Whilst catching up on my backlog of mails I came across this from CBS Marketwatch:
NOT MUCH SHOUTING GREETS YAHOO EARNINGS
Yahoo shares (YHOO) got the boot after the company kicked off a fresh
earnings season for the online-media group by only just measuring up to
expectations, demonstrating what American Technology Research analyst
Mark Mahaney called a mantra: "in-line quarters don't cut it for
Ok, basically what this guy Mahaney is saying that because Yahoo! managed to get their profit for the quarter in line with what a number of market anlaysts expected them to be (based on a guestimate set maybe 90 to 180 days back) then they deserve a kicking.
Unbelievable, accountancy despite the use of numbers is not an exact science, why?
- bills and sales are constantly coming in and out of a company
- what does a sale really mean? If you sign a 3 year deal for online advertising, should Yahoo! claim that as a sale all at once or claim as the money comes in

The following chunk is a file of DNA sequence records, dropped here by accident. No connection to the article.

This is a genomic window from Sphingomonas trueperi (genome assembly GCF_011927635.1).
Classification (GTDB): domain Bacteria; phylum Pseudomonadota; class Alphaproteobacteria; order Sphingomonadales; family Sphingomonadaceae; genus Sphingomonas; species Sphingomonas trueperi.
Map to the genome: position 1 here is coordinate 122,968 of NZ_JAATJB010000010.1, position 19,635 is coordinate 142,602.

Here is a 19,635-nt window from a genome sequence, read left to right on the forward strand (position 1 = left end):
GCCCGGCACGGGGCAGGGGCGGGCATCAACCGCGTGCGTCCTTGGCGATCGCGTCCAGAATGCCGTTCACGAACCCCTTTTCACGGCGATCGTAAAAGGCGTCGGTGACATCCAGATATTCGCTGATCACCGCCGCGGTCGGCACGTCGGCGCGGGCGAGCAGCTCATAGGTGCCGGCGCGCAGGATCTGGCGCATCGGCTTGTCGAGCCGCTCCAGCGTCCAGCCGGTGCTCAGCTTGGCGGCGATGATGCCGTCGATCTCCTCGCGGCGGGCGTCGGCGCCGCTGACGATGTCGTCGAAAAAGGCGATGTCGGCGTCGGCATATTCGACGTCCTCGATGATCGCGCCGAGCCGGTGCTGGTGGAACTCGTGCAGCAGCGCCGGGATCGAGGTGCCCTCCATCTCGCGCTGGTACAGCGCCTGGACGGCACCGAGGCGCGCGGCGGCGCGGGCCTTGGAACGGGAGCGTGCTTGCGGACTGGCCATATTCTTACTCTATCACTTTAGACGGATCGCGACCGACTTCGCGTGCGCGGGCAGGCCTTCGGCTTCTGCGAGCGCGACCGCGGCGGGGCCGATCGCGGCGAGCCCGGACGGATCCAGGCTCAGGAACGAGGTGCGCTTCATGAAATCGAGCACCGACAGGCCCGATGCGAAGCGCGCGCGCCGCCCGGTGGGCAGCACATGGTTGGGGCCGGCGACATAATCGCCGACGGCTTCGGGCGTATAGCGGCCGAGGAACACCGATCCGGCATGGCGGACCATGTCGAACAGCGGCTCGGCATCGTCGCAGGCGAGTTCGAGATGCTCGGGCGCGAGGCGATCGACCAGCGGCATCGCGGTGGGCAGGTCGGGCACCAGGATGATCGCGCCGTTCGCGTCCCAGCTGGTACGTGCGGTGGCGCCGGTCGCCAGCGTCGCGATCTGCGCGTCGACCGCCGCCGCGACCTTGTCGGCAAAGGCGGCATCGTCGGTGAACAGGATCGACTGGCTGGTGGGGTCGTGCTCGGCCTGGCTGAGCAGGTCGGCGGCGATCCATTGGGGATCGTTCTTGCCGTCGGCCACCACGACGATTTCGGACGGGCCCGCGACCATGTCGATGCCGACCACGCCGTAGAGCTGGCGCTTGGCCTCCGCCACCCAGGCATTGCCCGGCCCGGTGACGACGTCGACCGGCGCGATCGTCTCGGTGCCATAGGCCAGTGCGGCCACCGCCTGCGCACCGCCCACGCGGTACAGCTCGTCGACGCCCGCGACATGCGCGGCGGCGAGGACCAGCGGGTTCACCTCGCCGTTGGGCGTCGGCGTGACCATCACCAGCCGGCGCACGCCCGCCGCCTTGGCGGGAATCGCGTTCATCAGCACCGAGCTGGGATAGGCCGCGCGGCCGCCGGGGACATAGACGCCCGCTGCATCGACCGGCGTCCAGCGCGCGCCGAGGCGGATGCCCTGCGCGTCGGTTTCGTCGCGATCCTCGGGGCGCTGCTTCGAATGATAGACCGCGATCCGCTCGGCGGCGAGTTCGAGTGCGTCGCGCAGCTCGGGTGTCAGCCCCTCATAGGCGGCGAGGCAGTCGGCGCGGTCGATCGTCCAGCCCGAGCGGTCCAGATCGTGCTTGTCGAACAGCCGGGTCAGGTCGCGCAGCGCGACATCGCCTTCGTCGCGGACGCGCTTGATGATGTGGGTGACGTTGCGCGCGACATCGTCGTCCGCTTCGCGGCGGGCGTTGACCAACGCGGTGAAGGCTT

- when is the money in? When you invoice for it, or when it sits in your bank account
- is the capital gains made on the building you own and work out of profit?
- if you had a bumper quarther this time but you know that the next quarter will be soft, should you avoid booking all the sales in to give you an income cushion next quarter?
- How should you write off the depreciating value of computer equipment, chairs or a forklift truck? There can be more than one way of doing it that will affect the figures
With this in mind, I would recommend that you read The Number by Alex Berenson, which takes you through the insanity of it all in greater depth.